Their role in helping develop many facets of this country is enormous despite their small size as a group.  Pennsylvania was first a Quaker Colony which offered freedom to all groups.  They played major roles in several states, and spread their message as well among the colonists…although often staying separate in some ways from the growing mainstream of English settlers who came to America for various other reasons.   They settled in Rhode Island, New Jersey, and then down into North Carolina.    

  • Where are all the Quakers now?

There are Quakers in most parts of the world, although numbers are small.  Pennsylvania and New England still have quite a number of active meetings, and North Carolina has one of the largest total populations of Quakers.  Ohio and Indiana, as well as Iowa, are also states where Quakers are more common, but most states now have at least a few Friends meetings.

It might surprise you that Kenya has a very large Quaker population!  There are even Quakers in Alaska!

  • Why do you use the term “meetinghouse” and “meeting” instead of “church”?

The “church” as the term is used in the New Testament, always refers to the people, and never to a building.  It is improper to refer to a building as a “church”.  Only God’s people are His church.

  • What are meetinghouses like?

They vary, of course, as there is no “set” pattern.  But they always tend to be quite simple.  You will not encounter icons or even crosses.  No art adorns the interior meeting room used for worship.  The simple benches or chairs are arranged in facing manner, to represent the equality affirmed to by Friends in their manner of worship.

  • Are Quakers Christians?

YES!  There are some Quakers who will not agree with this nor hold to the necessity of holding orthodox or traditional Christian truths as absolute, and it is true that Friends do not have formal creeds.  No one is rejected as a person just because they disagree with others about faith and the historical Jesus, but for many Meetings, this would seem to indicate that one is not in unity with the Society, and might prevent membership being recommened to the individual expressing their non-adherence to Christian principles and the divinty of Jesus Christ of Nazareth.  Regardless of the attempt of a few Quakers today to claim that Quakerism is not necessarily based in Christian belief, it is a historical truth that Quakers very much saw themselves as trying to revive “primitive Christianity”, or returning to the age before the apostasies of the Roman Church and others.  They believed they had a message to share about the true message of Jesus’ power to be with us even now, not just in a book, and His overwhelming commandment to love all.  They, like George Fox, did not reject Jesus in any imaginable way.  In fact, He was the center of their writings.  But they did not always fit into the other Christians’ ideas of their day of the Christian "way" (meaning their doctrines and beliefs) and so some accused them of being heretics.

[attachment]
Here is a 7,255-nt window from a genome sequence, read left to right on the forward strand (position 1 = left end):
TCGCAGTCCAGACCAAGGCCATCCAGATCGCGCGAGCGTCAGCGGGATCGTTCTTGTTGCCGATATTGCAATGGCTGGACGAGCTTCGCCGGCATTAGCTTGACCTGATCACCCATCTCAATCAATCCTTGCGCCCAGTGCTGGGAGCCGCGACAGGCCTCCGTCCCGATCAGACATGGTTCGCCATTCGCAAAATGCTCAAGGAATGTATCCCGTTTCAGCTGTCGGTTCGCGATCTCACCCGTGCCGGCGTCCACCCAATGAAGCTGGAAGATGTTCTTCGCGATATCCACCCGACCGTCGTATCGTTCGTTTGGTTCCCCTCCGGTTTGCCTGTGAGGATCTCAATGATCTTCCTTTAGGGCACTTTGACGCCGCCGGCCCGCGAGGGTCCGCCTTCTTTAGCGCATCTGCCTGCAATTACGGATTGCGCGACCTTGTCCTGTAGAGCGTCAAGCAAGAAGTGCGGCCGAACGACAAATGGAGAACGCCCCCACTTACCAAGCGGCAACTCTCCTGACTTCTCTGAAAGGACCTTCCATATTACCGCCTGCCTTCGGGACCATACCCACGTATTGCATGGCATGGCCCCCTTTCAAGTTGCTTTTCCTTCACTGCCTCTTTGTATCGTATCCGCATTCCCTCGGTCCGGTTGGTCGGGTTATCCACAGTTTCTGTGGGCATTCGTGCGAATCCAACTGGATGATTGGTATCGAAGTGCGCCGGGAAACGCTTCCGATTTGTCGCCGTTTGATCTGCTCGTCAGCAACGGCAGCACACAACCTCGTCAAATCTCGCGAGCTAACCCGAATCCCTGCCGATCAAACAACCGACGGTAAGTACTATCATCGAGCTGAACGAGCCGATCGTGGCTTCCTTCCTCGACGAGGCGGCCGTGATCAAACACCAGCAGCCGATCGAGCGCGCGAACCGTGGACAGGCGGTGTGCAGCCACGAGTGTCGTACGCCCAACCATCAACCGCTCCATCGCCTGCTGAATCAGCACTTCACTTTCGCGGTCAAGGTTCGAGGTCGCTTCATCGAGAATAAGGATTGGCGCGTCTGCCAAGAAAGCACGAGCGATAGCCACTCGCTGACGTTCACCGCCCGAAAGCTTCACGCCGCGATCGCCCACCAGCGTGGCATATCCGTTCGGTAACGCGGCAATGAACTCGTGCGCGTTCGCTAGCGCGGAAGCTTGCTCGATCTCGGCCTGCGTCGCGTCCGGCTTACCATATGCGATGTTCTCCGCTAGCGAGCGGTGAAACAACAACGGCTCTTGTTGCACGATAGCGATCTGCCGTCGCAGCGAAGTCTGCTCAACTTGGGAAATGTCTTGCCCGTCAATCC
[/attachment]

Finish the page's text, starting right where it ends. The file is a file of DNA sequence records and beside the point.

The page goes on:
• What do Quakers believe?

Mostly already stated above!  But most importantly that “Jesus Christ has come to teach His people himself” and that each person is responsible for spiritual growth and listening to the voice of God.  We are not rogues, however, and therefore meet together to learn and discern God’s voice to us as a group.

  • What do Quakers believe about the Bible?

Because the scriptures state that The Word (capital “W”) is God and that Jesus was the Word Incarnate, we do not think it proper to refer to scriptures as “The Word”.  In fact, that could even lead to idolatry of a book.  The scriptures are indeed inspired and reflect the leadings and inspiration and revelation that the writers received at the time they were written.  Paul did not know he was writing parts of “the Bible”! But this does NOT diminish the power and appropriateness of scriptures for training and revelation.  What is true is that scriptures without the Spirit who inspired them are not understood. We see this happen when scriptures are taken out of context, historical accuracy, and cultural relevance, and then used to “defend” a particular belief or practice.  We must guard against that, and see the scriptures as a whole, and understand that the discrepancies and contradictions found in scriptures are not indications of faults, but rather the input of human thought and feeling.  Even the process of the choosing of the books of the bible, while overall most likely accurate and inspired, was in some cases perhaps a “political” process with a hidden agenda (or maybe even many hidden agendas!).  All this makes them useful and great inspiration, but they are NOT the substance, or Word of God… Jesus is THE WORD!  The Spirit will reveal to us all we need to know IF we are listening carefully.  However, not that the Spirit would not reveal anything to us that went in complete and utter contradiction to the scripture of the new covenant through Christ (the New Testament).  So, scriptures are a secondary source of Christian inspiration.  To summarize to a brother or sister, we can live our lives without that book (although it would be much missed!), BUT WE CANNOT LIVE OUR LIVES WITHOUT THE SPIRIT!  That seems to settle the discussion.